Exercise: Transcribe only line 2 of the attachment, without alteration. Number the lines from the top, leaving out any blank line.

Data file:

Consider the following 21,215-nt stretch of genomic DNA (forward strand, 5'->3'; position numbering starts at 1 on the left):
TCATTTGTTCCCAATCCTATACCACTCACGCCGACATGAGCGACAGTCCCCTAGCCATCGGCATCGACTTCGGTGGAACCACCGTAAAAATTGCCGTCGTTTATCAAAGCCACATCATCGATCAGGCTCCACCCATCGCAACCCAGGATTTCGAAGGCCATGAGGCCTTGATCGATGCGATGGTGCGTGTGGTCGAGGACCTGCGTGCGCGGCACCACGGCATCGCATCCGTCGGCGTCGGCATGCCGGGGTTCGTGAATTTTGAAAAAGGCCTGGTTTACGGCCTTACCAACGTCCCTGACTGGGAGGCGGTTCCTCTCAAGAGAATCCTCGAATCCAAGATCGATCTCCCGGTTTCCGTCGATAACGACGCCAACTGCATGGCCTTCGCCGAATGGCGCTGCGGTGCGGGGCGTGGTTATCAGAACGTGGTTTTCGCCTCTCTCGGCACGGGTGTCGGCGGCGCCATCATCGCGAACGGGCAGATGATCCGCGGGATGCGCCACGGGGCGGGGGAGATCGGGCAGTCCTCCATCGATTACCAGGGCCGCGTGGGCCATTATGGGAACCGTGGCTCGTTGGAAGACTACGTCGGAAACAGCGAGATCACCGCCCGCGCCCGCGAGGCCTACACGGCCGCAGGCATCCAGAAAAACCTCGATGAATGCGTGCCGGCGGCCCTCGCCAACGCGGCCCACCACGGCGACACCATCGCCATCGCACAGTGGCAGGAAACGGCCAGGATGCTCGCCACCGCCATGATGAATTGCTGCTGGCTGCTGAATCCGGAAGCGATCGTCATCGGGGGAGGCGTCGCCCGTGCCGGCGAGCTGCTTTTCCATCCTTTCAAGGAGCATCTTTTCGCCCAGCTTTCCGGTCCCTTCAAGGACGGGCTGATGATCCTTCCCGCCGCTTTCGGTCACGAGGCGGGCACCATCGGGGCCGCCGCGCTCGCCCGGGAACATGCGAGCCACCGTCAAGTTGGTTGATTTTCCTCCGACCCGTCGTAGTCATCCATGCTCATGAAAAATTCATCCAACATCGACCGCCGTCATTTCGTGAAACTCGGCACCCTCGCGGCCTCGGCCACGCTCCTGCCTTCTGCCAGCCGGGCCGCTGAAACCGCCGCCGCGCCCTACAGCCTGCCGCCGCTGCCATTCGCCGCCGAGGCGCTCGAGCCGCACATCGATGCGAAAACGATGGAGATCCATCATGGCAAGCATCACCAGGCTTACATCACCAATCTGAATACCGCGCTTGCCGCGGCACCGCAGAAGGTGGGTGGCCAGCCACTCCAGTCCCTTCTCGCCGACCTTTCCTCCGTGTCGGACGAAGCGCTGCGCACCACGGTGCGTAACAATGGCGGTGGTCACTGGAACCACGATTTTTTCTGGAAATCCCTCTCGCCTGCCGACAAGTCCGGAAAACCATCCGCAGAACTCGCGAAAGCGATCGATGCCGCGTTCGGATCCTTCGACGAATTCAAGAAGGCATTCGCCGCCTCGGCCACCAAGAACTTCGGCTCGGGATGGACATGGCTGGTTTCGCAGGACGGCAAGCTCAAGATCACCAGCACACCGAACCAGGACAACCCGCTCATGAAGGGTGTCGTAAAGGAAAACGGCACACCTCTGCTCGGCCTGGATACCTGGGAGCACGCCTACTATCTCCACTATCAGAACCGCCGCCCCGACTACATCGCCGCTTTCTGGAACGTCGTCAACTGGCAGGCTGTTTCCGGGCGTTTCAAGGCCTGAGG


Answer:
TCATTTGTTCCCAATCCTATACCACTCACGCCGACATGAGCGACAGTCCCCTAGCCATCGGCATCGACTTCGGTGGAACCACCGTAAAAATTGCCGTCGTTTATCAAAGCCACATCATCGATCAGGCTCCACCCATCGCAACCCAGGATTTCGAAGGCCATGAGGCCTTGATCGATGCGATGGTGCGTGTGGTCGAGGACCTGCGTGCGCGGCACCACGGCATCGCATCCGTCGGCGTCGGCATGCCGGGGTTCGTGAATTTTGAAAAAGGCCTGGTTTACGGCCTTACCAACGTCCCTGACTGGGAGGCGGTTCCTCTCAAGAGAATCCTCGAATCCAAGATCGATCTCCCGGTTTCCGTCGATAACGACGCCAACTGCATGGCCTTCGCCGAATGGCGCTGCGGTGCGGGGCGTGGTTATCAGAACGTGGTTTTCGCCTCTCTCGGCACGGGTGTCGGCGGCGCCATCATCGCGAACGGGCAGATGATCCGCGGGATGCGCCACGGGGCGGGGGAGATCGGGCAGTCCTCCATCGATTACCAGGGCCGCGTGGGCCATTATGGGAACCGTGGCTCGTTGGAAGACTACGTCGGAAACAGCGAGATCACCGCCCGCGCCCGCGAGGCCTACACGGCCGCAGGCATCCAGAAAAACCTCGATGAATGCGTGCCGGCGGCCCTCGCCAACGCGGCCCACCACGGCGACACCATCGCCATCGCACAGTGGCAGGAAACGGCCAGGATGCTCGCCACCGCCATGATGAATTGCTGCTGGCTGCTGAATCCGGAAGCGATCGTCATCGGGGGAGGCGTCGCCCGTGCCGGCGAGCTGCTTTTCCATCCTTTCAAGGAGCATCTTTTCGCCCAGCTTTCCGGTCCCTTCAAGGACGGGCTGATGATCCTTCCCGCCGCTTTCGGTCACGAGGCGGGCACCATCGGGGCCGCCGCGCTCGCCCGGGAACATGCGAGCCACCGTCAAGTTGGTTGATTTTCCTCCGACCCGTCGTAGTCATCCATGCTCATGAAAAATTCATCCAACATCGACCGCCGTCATTTCGTGAAACTCGGCACCCTCGCGGCCTCGGCCACGCTCCTGCCTTCTGCCAGCCGGGCCGCTGAAACCGCCGCCGCGCCCTACAGCCTGCCGCCGCTGCCATTCGCCGCCGAGGCGCTCGAGCCGCACATCGATGCGAAAACGATGGAGATCCATCATGGCAAGCATCACCAGGCTTACATCACCAATCTGAATACCGCGCTTGCCGCGGCACCGCAGAAGGTGGGTGGCCAGCCACTCCAGTCCCTTCTCGCCGACCTTTCCTCCGTGTCGGACGAAGCGCTGCGCACCACGGTGCGTAACAATGGCGGTGGTCACTGGAACCACGATTTTTTCTGGAAATCCCTCTCGCCTGCCGACAAGTCCGGAAAACCATCCGCAGAACTCGCGAAAGCGATCGATGCCGCGTTCGGATCCTTCGACGAATTCAAGAAGGCATTCGCCGCCTCGGCCACCAAGAACTTCGGCTCGGGATGGACATGGCTGGTTTCGCAGGACGGCAAGCTCAAGATCACCAGCACACCGAACCAGGACAACCCGCTCATGAAGGGTGTCGTAAAGGAAAACGGCACACCTCTGCTCGGCCTGGATACCTGGGAGCACGCCTACTATCTCCACTATCAGAACCGCCGCCCCGACTACATCGCCGCTTTCTGGAACGTCGTCAACTGGCAGGCTGTTTCCGGGCGTTTCAAGGCCTGAGG